Shingle making in the Surrey Hills

A sunny weekend in April was perfect to spend some time in the woods, picking up a very old skill. I volunteer regularly with the London West Middlesex National Trust Volunteers (LWMNTV), which is a group that carries out volunteering with the National Trust. We volunteer all over the country, although with most tasks in the south east of England, with volunteering tasks taking place 3-4 weekends a month. I’ve been a member since 2007 and even met my husband through the group, so volunteering for the National Trust holds a special place in my heart. On this particular weekend, we were staying just outside Haslemere in the lovely Surrey Hills. The volunteer accommodation here is at Hunter Bunkhouse, which abuts Speckled Wood, accommodation for long term volunteers, a timber framed building, entirely built from local wood, mostly from the estate it is on, with thick straw bale walls. This was built with the help of volunteers, from groups like the one I belong to, working holidays and local volunteers.

An addition to the buildings here is currently underway, to add an Orchard House, which will house the apple press and provide a store for the cider made as it ages. The task for the weekend was to turn locally harvested sweet chestnut into shingles, which are wooden roof tiles.

The roof of Speckled Wood- the shingles we were making will make a roof like this.
The roof of Speckled Wood- the shingles we were making will make a roof like this.

We were working in a woodland glade just a few minutes walk from the site. It was a beautiful spring day and I felt very lucky to be sitting with the sun on my back in the peaceful woodland, concentrating hard on a meaningful task. The first job was for one of our group to split the rounds of the tree’s trunk into slices and then into blanks, which the rest of us could then shape into shingles.

Splitting the sweet chestnut
Splitting the sweet chestnut

We used wooden shave horses, which we sat on, holding the blanks of wood in front of us, gripped in place with the our feet on the boards below. The blanks had to be shaped so that the sides were parallel and straight, with the shingle thinner on one end, which will be at the top, with other tiles layered over it, with a chamfered edge at a 45 degree angle at the other edge. Sounds easy? It’s not, but it is extremely satisfying once you’ve got the hang of it.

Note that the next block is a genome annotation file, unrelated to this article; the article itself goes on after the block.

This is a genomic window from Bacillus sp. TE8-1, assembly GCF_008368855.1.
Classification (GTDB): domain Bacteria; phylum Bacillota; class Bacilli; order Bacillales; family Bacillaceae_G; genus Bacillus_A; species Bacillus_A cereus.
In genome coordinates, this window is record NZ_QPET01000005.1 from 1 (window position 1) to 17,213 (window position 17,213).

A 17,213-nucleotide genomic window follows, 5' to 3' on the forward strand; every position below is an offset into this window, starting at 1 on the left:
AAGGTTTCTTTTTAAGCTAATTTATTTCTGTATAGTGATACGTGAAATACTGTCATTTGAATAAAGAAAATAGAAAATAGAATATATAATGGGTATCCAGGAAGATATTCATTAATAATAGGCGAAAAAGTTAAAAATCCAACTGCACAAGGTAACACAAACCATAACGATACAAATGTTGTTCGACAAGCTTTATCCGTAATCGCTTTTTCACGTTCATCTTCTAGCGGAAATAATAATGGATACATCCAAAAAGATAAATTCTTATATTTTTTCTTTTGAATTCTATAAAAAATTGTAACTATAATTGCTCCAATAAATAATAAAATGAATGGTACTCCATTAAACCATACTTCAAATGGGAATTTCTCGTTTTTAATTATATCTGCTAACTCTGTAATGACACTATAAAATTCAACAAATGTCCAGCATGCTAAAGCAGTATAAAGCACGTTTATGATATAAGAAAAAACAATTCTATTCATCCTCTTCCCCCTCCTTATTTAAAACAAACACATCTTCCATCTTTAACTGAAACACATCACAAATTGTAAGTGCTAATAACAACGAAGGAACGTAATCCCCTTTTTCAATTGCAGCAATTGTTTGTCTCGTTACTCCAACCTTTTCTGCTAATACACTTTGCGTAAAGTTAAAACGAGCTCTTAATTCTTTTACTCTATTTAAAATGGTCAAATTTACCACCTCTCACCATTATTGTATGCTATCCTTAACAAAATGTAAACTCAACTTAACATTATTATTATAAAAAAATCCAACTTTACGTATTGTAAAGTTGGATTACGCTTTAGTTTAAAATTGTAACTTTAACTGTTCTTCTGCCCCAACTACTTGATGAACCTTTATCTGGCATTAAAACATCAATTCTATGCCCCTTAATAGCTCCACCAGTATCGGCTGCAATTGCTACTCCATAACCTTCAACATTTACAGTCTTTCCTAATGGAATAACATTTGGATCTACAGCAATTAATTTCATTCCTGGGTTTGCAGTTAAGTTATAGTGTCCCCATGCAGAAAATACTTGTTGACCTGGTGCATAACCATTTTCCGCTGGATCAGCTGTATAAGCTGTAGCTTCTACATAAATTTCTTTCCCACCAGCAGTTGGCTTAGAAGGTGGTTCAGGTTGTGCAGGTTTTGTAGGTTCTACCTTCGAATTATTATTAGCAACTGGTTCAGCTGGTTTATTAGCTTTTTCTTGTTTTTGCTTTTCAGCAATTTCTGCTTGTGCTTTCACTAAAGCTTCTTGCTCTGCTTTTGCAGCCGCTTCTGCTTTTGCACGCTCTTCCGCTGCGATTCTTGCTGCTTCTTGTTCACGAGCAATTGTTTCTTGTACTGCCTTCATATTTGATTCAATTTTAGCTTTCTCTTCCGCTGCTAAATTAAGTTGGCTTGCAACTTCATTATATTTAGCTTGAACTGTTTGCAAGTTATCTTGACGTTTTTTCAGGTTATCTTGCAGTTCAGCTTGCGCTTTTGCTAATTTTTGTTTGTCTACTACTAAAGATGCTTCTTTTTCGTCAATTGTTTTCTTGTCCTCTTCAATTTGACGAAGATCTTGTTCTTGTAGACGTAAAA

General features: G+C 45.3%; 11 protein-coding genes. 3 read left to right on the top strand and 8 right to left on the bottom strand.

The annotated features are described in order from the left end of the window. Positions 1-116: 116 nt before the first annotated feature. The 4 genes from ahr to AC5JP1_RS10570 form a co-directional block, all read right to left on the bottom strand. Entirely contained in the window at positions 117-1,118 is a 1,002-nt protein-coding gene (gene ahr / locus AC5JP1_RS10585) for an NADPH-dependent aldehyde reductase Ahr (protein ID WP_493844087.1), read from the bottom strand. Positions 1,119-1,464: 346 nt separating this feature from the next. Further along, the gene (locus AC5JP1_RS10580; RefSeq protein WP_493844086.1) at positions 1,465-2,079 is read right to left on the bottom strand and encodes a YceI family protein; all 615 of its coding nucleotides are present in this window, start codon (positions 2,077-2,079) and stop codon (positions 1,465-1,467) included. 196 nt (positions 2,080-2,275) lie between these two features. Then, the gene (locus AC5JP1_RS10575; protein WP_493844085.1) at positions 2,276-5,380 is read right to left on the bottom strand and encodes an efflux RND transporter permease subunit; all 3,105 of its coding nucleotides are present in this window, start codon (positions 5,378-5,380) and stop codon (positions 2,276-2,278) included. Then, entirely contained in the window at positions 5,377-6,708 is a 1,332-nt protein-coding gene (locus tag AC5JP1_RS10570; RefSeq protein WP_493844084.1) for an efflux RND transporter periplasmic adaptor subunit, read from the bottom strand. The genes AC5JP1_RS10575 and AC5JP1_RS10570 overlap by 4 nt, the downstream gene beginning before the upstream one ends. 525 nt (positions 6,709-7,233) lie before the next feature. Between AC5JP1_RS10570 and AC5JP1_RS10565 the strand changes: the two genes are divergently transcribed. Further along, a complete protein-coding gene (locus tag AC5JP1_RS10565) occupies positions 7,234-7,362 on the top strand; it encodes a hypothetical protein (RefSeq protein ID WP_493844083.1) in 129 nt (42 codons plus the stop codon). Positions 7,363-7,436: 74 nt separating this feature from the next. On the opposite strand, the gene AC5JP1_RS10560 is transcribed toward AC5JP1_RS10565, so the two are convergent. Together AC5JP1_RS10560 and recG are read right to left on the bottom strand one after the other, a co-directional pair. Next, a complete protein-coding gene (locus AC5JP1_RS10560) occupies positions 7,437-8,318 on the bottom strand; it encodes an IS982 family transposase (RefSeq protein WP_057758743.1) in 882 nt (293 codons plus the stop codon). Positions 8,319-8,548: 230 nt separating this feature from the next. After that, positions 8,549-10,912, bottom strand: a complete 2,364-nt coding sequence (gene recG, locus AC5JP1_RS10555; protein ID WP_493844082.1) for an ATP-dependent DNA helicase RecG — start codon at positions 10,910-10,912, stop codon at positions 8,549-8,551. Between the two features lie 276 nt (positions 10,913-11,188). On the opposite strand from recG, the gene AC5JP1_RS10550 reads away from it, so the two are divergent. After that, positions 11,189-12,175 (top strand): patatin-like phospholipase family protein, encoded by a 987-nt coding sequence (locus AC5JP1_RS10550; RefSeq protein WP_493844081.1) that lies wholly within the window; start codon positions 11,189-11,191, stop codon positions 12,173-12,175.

Making a shingle in the sunshine.
Making a shingle in the sunshine.

The wood felt great beneath my hands and it was great to know that I was taking part in a very old woodland activity. Between the eight of us working that weekend, we produced about 160 shingles, some of which will eventually make their way onto the roof of the Orchard House, subject to them making the grade and drying out without splitting.

A completed shingle- my own handiwork.
A completed shingle- my own handiwork.
The shingles from day one.
The shingles from day one.
A shingle on the shave horse and the tool we were using.
A shingle on the shave horse and the tool we were using.
Volunteer resting in the sunshine, making the most of a mid morning break.
Volunteer resting in the sunshine, making the most of a mid morning break.
The Orchard House under construction.
The Orchard House under construction.

The build at Speckled Wood, the work of the ranger team on Black Down and the ongoing build of the Orchard House is all recorded on a blog which can be found here: https://swanbarnfarm.wordpress.com/

If you fancy having a go at shingle making, and spending the weekend with a great group of people, LWMNTV are doing it again in June. All the details of the weekend, and other weekends coming up, can be found on our website: www.lwmntv.org.uk

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